Opinion

Increasing unemployment and a talent shortage: The Employability Paradox

Srikrishnan V October 7 | Updated on October 07, 2021

The reason for this paradox is that there is a disconnect between classroom education and real-world skill requirements at workplaces

The need to continually upskill employees is a challenge experienced by every HR and business leader. As per a recent report, in order to meet anticipated demand levels, the number of workers with digital skills in India will need to increase ninefold by 2025.

Additionally, it states that Indian workers will need to develop seven new digital skills by 2025 to keep up with technology advancements and industry demand. Almost every industry in India is seeking to upskill its employees and hire more skilled workers for project deployment.

Organisations need skilled professionals who are easily employable so that they can contribute from the very beginning of their employment.

The employability paradox

It is ironic that, despite the talent shortage across sectors, most young professionals cannot find work. According to the latest India Skills Report (ISR), not even half the Indian graduates are employable as they lack the skills that are in demand today. A mere 45 percent of 2021 graduates were found to be job-ready.

Also read: Coronavirus impact worsens India’s educational divide: UN agency

The reason for this paradox is that there is a disconnect between classroom education and real-world skill requirements at workplaces. In order to solve this persistent challenge, the industry must collaborate with skilling companies.

Learning from global practices

Technologies, skills needed, and the speed at which these skills are implemented into real-life practice are all evolving rapidly. Industry 4.1 recognises this fact. Ideally, freshers should receive academic training tied to industry relevance, such as assignments on live projects, in addition to academic training.

This is also referred to as an apprenticeship program, a way of training that is common in Germany, Switzerland, the United Kingdom, Australia, and some other countries. A few Indian companies have already implemented this practice due to the excess demand for tech talent, but eventually, it will have to become the established way that organisations hire new talent.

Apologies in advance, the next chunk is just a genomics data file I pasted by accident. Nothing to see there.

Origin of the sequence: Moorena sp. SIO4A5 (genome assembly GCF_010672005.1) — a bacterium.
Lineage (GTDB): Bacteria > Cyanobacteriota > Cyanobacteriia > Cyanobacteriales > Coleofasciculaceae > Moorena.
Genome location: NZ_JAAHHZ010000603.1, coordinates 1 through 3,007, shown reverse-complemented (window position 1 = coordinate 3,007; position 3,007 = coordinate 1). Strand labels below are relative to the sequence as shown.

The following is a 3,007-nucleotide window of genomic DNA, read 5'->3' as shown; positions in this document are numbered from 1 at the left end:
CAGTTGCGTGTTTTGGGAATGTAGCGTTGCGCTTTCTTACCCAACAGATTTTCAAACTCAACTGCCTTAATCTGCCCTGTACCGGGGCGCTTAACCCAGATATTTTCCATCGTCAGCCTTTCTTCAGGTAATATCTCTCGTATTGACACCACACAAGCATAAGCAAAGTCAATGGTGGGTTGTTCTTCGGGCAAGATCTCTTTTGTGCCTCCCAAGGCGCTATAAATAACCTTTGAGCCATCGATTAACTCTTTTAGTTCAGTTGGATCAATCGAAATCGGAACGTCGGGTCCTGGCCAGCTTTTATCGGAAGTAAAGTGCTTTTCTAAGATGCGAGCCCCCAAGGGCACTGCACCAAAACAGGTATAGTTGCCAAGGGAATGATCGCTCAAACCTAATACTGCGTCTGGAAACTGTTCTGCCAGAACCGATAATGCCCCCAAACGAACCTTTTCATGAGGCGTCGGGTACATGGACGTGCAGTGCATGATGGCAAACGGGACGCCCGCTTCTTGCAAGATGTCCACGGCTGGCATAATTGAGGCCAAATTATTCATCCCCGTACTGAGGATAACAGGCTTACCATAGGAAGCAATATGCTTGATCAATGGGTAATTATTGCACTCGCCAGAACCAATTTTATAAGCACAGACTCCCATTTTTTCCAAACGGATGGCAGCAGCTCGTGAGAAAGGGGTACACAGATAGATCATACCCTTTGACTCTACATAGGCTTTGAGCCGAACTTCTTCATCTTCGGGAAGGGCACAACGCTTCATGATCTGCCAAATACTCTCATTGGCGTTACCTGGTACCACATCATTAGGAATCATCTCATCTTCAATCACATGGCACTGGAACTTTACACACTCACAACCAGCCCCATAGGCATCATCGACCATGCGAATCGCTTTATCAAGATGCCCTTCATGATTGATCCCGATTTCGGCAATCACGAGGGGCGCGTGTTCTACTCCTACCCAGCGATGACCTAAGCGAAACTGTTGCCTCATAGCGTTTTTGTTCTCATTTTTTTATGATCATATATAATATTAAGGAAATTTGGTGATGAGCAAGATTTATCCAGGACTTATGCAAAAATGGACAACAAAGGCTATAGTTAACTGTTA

Bringing academia and industry closer

Today, edtech players, especially those in the B2B space, are taking an active role in solving this problem. They are creating programs in collaboration with industry leaders to bridge the gap.

Also read: India’s rural work scheme plots green jobs to fight climate change

Train & Hire: In this model, the edtech company is responsible for delivering the content, but the hiring organisation takes care of the context of the industry, the live projects, etc. Learners can thereby start working on live projects with the company as interns right from the beginning of their academic program.

This is a win-win for the employer as well as the job seeker. For the learners, this practice provides an excellent learning experience since it is integrated with industry relevance, which ultimately results in job placement.

Hire & Train: The second way to achieve this is to train newly hired professionals. However, this incurs a cost. This means the company must create relevant learning and development (L&D) programs for them. Designing niche training courses is not usually the core value proposition for most companies, especially since technology is constantly evolving.

While developing content for these training programs is a challenging process, delivering them is quite another. The edtech industry is solving this challenge too by offering customised and curated learning and development programs that meet the specific needs of organisations by providing access to content from prestigious institutes.

Also read:Dip in unemployment in Q4 2020: Survey

Typically, employees prefer programs that are convenient to attend, that are curated in the Indian context, and that is heavily instructor-led. Therefore, it is vital that organisations offer an engaging program that not only addresses all these expectations but also ensures that employees complete the program.

There are a few edtech companies that help enterprises upskill employees, source talent, recruit new talent, implement internal learning programs, or set up internal knowledge academies. And the onus is on organisations to step forward and introduce such L&D and hiring strategies by collaborating with edtechs.

(The author is Vice President, Enterprise Business, Hero Vired)

Published on October 07, 2021

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